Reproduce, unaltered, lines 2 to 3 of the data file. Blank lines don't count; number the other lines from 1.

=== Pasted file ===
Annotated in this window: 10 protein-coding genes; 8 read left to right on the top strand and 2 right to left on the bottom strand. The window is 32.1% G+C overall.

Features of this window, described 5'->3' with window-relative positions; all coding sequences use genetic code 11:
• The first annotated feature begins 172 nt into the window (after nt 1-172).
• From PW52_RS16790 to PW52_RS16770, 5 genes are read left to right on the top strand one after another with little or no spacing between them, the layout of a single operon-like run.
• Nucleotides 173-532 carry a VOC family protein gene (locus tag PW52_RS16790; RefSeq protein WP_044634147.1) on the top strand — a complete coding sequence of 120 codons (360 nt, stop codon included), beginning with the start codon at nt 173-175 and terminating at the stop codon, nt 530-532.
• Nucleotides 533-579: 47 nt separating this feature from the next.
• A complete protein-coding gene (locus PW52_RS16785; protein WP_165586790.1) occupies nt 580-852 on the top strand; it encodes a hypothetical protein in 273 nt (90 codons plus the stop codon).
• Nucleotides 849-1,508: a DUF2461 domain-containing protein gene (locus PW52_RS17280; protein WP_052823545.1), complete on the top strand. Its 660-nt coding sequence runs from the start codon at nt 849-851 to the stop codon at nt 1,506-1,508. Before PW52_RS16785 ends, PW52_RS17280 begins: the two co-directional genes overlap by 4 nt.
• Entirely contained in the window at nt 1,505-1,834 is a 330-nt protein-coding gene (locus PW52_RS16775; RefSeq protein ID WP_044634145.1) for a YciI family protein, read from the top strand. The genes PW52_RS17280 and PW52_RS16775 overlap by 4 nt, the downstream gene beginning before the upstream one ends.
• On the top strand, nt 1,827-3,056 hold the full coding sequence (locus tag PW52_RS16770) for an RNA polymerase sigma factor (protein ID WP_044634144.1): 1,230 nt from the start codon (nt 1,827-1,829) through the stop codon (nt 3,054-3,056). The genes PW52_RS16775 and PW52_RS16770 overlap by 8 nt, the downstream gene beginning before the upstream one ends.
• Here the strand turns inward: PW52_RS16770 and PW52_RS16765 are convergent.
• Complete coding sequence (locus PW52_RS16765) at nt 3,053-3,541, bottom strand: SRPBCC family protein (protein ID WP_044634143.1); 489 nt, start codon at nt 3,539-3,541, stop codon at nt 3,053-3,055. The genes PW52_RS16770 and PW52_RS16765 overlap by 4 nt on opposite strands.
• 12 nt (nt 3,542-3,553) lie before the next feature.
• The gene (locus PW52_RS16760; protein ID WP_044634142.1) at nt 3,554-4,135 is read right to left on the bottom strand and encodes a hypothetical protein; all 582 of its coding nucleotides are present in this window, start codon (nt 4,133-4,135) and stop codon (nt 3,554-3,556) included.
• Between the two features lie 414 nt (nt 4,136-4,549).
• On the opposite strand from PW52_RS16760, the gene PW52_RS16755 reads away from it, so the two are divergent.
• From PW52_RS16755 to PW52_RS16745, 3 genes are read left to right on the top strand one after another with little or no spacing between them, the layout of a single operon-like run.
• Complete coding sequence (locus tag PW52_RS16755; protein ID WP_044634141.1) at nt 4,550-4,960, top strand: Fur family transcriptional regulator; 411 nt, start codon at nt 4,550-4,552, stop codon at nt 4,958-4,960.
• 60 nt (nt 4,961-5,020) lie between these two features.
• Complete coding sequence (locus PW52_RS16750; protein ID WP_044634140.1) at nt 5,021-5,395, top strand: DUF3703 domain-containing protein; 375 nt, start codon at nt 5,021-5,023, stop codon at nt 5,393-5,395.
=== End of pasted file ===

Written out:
Features of this window, described 5'->3' with window-relative positions; all coding sequences use genetic code 11:
• The first annotated feature begins 172 nt into the window (after nt 1-172).